Sometimes Black Midi will stretch out like they did with Damo, but just as often they treat grooves like browser tabs, jumping freely between them: a lurching hardcore riff slams into a lilting acoustic guitar, a stretch of dubby negative space suddenly sprouts a writhing outgrowth of feedback. They belong to the small fraternity of rock bands, including Can, in which the drums could reasonably be considered the lead instrument. They also seem spiritually aligned with the ‘80s iteration of King Crimson, when the prog godheads experimented with highly virtuosic mutations of new wave and dance music, taking joy in body-moving rhythms, but also in exploding and interrupting them.
Black Midi’s renown grew thanks to an quickly canonized early run of performances at the Windmill, but also thanks to a couple of YouTube videos, in which the band give furious performances in the studios of various tastemaking radio stations. Watching these clips is both thrilling and disorienting. Aside from drummer Morgan Simpson, who is a fireball of energy, they look tentative, and a little gawky, very much like the college-aged young adults they are. But they sound incredible, handling their instruments with carefully attuned abandon, clearly possessing the kind of ensemble telepathy that can only come from years of playing together. Who are these kids, you might think, and how are they playing this crazy music so well together?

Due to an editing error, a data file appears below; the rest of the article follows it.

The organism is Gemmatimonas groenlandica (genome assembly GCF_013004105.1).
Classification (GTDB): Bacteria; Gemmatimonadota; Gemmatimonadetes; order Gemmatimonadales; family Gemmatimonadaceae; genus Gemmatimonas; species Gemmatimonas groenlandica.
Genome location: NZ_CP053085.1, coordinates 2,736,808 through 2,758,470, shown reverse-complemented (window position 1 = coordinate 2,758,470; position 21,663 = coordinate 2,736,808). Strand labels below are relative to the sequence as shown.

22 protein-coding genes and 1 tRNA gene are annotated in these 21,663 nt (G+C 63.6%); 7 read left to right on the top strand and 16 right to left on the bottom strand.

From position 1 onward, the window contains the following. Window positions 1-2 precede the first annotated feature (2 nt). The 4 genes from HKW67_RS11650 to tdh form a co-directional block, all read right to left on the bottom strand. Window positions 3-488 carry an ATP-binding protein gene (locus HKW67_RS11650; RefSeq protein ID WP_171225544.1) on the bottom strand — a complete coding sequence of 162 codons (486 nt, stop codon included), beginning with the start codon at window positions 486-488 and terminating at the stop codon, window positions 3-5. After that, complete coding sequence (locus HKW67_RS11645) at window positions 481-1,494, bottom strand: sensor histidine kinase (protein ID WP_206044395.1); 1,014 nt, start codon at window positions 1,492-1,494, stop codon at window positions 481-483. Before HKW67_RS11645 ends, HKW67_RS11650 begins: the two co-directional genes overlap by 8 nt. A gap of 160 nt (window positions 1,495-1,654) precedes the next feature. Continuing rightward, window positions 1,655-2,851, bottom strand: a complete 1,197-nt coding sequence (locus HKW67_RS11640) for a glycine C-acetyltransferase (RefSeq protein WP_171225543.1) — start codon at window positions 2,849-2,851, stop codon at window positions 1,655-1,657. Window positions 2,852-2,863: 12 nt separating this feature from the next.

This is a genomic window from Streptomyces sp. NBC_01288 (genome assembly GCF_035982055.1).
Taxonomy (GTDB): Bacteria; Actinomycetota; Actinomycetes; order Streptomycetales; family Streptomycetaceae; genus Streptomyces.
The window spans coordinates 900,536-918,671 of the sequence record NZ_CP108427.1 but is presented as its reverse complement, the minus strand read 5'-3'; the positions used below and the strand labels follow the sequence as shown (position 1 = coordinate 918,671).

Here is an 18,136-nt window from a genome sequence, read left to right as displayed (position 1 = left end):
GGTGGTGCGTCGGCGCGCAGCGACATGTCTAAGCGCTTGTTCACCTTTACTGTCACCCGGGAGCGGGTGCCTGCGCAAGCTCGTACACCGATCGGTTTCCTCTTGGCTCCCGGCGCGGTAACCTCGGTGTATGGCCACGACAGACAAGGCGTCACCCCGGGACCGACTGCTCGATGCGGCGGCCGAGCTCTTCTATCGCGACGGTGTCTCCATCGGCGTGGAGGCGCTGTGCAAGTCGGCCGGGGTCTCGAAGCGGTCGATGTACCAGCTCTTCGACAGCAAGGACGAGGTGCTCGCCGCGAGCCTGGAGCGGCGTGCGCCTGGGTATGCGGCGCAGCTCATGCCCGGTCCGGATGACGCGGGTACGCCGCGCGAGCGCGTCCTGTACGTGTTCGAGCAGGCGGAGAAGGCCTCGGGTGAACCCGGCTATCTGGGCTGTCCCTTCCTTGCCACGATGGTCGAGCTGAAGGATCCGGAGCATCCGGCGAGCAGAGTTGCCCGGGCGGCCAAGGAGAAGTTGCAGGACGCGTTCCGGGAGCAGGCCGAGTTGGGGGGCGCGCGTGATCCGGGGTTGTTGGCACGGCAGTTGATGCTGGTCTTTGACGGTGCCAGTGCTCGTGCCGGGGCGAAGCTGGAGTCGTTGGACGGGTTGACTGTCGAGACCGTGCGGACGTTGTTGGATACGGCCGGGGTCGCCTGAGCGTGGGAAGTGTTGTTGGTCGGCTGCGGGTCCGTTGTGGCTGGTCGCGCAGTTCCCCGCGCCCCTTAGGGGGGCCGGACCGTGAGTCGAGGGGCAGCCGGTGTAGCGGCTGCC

The answer has a lot to do with the BRIT School, a highly selective but free-to-attend performing arts academy in London, which all four members attended, where they took advantage of supportive faculty and free rehearsal space, honing their chops for years before making their public debut. The school is funded by the British government, with assistance from the U.K. equivalent of the Recording Academy: the sort of public (and private) investment in culture for culture’s sake that is increasingly difficult to imagine happening in the U.S. The BRIT School’s list of alumni—which includes icons like Amy Winehouse and Adele in addition to the most exciting experimental guitar band to arrive in recent memory—is proof that such an investment is worthwhile.